The bacteria that cause leptospirosis are transmitted through infected water and soil. This bacteria can lead to an infection accompanied by uncomfortable symptoms. Here, our Perry vets discuss what leptospirosis in dogs is, how it is transmitted, as well as the diagnosis and treatment for this infection.
What is leptospirosis in dogs?
Leptospirosis is caused by bacteria which can cause a disease that can spread to animals as well as your family members. It occurs when a bacterium known as Leptospira (found in water and soil all over the world) contaminates a substance through contact with urine. We've also seen cases of leptospirosis in cats, which feed on host animals like rodents.
While this bacteria and disease can be found everywhere, it has been proven to be more commonly seen in areas that are warmer and experience higher levels of rainfall.
Because leptospirosis is a zoonotic disease, it can be transmitted from animals to humans. People can contract leptospirosis from contaminated water sources, wild animals, livestock, and other pets, just like pets. The majority of leptospirosis outbreaks in humans are caused by contact with contaminated water.
How does a dog get leptospirosis?
Leptospirosis can be transmitted to any pet regardless of where they live. Some of the factors that can increase your pet's risk of contracting the disease are:
- Exposure to wild animals or farm animal species that may pass infected urine, even in your backyard
- Exposure to or drinking from streams, lakes, rivers, or puddles
- Contact with rodents, such as squirrels or rats, or other dogs (such as in dog parks, facilities where multiple dogs are housed, or urban areas)
Leptospirosis Symptoms in Dogs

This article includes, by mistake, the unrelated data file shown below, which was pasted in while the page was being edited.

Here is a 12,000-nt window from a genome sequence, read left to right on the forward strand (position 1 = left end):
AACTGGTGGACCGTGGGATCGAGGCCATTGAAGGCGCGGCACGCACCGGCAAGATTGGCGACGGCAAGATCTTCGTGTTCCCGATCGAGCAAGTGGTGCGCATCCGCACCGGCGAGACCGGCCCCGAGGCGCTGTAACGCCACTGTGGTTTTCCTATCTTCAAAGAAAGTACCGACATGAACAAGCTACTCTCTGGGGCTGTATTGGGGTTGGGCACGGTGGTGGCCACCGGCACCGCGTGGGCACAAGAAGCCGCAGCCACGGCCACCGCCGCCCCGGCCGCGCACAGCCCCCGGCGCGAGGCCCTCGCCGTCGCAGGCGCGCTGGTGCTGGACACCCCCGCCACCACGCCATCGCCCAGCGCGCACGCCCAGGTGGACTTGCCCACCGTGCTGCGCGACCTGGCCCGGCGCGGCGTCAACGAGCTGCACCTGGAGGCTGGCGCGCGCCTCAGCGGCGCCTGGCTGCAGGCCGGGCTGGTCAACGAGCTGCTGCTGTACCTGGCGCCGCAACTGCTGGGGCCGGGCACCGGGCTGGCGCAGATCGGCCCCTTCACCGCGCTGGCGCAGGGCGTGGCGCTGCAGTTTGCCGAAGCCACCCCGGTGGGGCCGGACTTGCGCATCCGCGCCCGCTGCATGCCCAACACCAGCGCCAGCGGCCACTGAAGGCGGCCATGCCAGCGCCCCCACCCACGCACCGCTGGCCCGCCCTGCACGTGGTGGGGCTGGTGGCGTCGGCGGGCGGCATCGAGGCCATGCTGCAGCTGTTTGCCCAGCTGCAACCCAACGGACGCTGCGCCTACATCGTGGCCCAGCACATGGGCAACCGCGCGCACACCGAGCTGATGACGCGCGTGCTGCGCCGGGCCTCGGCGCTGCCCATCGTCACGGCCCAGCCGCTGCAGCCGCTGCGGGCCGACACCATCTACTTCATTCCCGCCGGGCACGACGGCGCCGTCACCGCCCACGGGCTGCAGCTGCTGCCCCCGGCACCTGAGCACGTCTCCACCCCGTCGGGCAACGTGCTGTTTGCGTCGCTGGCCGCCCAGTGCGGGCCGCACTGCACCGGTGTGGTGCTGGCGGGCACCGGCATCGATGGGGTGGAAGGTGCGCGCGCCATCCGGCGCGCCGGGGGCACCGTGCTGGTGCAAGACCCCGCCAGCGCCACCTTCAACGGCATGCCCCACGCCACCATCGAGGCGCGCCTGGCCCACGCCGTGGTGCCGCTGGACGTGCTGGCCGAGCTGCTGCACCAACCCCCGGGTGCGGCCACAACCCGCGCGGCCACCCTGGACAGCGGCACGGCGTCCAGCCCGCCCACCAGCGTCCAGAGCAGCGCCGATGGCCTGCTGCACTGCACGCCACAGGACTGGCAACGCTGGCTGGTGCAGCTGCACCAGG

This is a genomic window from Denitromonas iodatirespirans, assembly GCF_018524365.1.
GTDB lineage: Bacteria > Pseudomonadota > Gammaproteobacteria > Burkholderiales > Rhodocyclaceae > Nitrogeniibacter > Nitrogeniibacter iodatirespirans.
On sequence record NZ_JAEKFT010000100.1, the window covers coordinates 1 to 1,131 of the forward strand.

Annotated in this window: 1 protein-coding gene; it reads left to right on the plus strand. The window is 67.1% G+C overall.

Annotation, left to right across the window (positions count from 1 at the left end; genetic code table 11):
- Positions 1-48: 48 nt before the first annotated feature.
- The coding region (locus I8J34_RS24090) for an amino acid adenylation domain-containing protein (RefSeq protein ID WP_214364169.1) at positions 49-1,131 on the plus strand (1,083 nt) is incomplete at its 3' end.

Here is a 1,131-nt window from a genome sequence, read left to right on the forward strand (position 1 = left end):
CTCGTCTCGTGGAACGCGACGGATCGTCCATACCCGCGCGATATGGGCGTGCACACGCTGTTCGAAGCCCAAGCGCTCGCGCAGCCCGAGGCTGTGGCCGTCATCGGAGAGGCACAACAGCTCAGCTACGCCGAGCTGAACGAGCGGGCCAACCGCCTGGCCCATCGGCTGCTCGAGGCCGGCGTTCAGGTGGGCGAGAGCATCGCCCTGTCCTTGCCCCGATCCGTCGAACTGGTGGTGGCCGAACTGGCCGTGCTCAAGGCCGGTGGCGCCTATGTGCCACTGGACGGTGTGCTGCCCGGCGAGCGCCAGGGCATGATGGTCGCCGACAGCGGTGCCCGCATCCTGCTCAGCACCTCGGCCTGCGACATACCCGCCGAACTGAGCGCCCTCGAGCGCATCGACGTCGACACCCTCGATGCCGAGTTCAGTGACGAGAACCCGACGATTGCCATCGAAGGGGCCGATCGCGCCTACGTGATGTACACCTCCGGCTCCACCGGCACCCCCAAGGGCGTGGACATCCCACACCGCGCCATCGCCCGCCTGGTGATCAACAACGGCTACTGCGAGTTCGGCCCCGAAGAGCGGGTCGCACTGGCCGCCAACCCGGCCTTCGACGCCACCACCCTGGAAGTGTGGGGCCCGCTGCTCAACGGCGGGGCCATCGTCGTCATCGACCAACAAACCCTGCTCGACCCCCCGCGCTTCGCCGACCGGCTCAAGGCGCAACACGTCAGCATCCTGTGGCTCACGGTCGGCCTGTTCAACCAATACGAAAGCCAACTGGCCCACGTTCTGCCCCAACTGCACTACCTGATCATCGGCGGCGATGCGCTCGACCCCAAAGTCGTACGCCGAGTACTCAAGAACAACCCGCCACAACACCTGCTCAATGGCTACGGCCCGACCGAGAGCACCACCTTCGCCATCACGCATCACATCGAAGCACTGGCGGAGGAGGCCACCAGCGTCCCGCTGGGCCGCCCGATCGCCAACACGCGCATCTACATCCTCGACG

Some typical symptoms of leptospirosis in dogs can include:
- Shivering or fever
- Increased drinking and/or urination
- Decreased appetite or not eating
- Conjunctivitis (red eye)
- Inability to have puppies
- Dyspnea (difficulty breathing or coughing)
- Muscle pain, stiffness, or reluctance to move
Diagnosing Leptospirosis in Dogs
Microscopic Agglutination Test: This is the gold standard for diagnosing a dog with leptospirosis, and it detects the presence of antibodies against Leptospira in the dog's blood. Infection is confirmed if the level of antibodies (called a "titer") is high enough.
How can leptospirosis in dogs be prevented and treated?
As with many other diseases, preventing leptospirosis is far more beneficial than treating it. If your dog hasn't been immunized against this disease, consult with your veterinarian to see if it's a good idea for your dog's lifestyle.
The chances of a dog surviving leptospirosis, if the disease is found early enough, is around 80%. However, their kidney and liver function can be severely impaired. Thus, it's always best to prevent the disease with vaccination.
Our vets at Perry Animal Hospital offer the leptospirosis dog vaccine between 10 and 12 weeks of age as part of our vaccine schedule for dogs. After their primary leptospirosis vaccination, they will require a booster shot three to four weeks later. Beyond that, annual vaccines will be required to protect your dog throughout its lifetime.
Because leptospirosis can be transmitted to humans, if you suspect your dog is infected, avoid touching their urine with your bare skin and always wash your hands after petting them. Wear rubber gloves when cleaning any areas that your dog may have soiled, and disinfect any areas where your dog has urinated. Using a diluted bleach solution or a household disinfectant is one of the best ways to disinfect your home.
Leptospirosis can be treated with prescription antibiotics, which can also prevent other members of your household from becoming infected.
Note: The advice provided in this post is intended for informational purposes and does not constitute medical advice regarding pets. For an accurate diagnosis of your pet's condition, please make an appointment with your vet.